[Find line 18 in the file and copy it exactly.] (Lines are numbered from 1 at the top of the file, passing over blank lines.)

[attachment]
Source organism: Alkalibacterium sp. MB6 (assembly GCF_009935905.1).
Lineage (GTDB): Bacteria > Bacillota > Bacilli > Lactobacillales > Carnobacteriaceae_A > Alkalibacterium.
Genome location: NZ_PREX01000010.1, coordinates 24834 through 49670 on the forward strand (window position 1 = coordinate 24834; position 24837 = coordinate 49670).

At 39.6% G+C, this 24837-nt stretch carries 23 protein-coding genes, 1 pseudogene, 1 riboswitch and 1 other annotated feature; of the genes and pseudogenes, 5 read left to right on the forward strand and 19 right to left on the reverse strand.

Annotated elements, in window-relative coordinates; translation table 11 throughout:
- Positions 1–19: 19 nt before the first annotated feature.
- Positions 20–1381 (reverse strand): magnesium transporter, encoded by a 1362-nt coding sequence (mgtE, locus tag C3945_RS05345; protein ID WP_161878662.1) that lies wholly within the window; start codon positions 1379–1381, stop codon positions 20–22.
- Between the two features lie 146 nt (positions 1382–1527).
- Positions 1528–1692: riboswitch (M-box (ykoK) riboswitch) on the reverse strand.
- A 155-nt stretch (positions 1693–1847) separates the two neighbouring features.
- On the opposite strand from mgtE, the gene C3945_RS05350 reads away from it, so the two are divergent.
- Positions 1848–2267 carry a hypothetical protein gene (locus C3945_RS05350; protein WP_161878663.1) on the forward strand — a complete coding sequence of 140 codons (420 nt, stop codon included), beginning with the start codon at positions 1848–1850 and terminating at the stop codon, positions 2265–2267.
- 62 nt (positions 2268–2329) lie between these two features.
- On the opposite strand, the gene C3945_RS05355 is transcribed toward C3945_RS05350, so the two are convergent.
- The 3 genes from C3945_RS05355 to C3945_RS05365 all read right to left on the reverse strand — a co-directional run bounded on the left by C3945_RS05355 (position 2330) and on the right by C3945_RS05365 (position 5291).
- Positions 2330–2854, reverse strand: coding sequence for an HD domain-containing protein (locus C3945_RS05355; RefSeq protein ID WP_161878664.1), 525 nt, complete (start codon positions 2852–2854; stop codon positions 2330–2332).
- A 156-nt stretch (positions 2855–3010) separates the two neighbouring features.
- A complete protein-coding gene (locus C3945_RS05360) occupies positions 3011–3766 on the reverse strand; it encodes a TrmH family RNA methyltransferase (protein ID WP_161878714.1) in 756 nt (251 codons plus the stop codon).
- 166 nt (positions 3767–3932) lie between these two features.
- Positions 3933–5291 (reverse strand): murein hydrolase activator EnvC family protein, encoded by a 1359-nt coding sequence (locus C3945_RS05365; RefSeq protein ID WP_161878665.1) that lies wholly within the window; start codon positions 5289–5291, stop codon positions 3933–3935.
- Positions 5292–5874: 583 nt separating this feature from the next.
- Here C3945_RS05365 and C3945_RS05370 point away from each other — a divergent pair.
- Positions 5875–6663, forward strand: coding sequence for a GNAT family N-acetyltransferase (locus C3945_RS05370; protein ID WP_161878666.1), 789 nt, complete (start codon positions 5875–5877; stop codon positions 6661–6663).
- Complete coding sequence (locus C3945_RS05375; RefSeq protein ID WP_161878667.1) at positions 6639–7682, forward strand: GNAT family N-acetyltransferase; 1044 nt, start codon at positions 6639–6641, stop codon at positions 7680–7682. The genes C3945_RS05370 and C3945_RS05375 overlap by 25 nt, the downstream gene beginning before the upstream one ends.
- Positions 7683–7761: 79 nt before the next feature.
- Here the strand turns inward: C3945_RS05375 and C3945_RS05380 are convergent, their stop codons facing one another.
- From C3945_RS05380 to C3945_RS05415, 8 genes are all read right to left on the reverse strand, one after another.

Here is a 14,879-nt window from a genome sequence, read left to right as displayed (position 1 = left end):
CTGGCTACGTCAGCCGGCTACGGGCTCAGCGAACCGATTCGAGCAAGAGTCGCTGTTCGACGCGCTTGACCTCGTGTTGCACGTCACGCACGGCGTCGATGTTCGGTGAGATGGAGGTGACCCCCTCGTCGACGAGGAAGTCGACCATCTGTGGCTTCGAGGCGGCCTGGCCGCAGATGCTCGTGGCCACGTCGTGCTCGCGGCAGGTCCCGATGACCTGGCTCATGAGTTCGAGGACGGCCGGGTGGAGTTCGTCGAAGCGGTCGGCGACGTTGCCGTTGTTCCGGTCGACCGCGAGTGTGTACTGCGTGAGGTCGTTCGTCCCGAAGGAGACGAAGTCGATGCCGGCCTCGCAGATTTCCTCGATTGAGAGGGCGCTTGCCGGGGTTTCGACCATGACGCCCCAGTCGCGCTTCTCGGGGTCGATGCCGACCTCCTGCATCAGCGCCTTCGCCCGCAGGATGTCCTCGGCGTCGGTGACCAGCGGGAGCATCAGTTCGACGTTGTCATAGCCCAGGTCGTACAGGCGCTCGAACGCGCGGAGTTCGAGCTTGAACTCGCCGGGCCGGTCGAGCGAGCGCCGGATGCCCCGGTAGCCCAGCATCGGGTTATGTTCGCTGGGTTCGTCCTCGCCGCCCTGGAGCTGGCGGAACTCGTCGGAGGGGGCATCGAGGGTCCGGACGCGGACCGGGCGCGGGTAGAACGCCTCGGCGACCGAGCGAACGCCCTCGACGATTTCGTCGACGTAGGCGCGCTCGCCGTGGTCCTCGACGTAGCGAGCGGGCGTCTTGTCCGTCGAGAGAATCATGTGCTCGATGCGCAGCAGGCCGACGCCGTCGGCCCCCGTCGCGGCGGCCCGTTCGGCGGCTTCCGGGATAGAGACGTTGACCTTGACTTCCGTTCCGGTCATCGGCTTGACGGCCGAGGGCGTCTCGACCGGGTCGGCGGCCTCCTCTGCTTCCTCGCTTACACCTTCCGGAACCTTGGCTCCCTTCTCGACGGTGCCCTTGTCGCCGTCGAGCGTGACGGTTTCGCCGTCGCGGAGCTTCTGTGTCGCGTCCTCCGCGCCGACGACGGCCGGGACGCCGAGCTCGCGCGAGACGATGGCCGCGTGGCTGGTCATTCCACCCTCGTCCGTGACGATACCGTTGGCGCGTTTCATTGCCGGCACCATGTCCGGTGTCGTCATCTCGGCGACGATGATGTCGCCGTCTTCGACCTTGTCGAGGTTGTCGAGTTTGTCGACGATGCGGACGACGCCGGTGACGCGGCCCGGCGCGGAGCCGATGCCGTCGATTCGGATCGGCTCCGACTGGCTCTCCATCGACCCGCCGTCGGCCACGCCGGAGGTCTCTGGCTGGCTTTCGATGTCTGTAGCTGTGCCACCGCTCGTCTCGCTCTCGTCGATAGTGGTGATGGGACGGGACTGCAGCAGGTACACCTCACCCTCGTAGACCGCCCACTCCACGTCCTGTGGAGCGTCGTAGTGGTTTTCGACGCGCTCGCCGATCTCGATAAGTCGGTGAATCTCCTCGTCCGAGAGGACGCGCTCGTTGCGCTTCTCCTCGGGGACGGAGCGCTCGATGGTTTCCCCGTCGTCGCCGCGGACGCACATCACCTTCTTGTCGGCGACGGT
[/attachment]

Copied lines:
- A complete protein-coding gene (locus C3945_RS05360) occupies positions 3011–3766 on the reverse strand; it encodes a TrmH family RNA methyltransferase (protein ID WP_161878714.1) in 756 nt (251 codons plus the stop codon).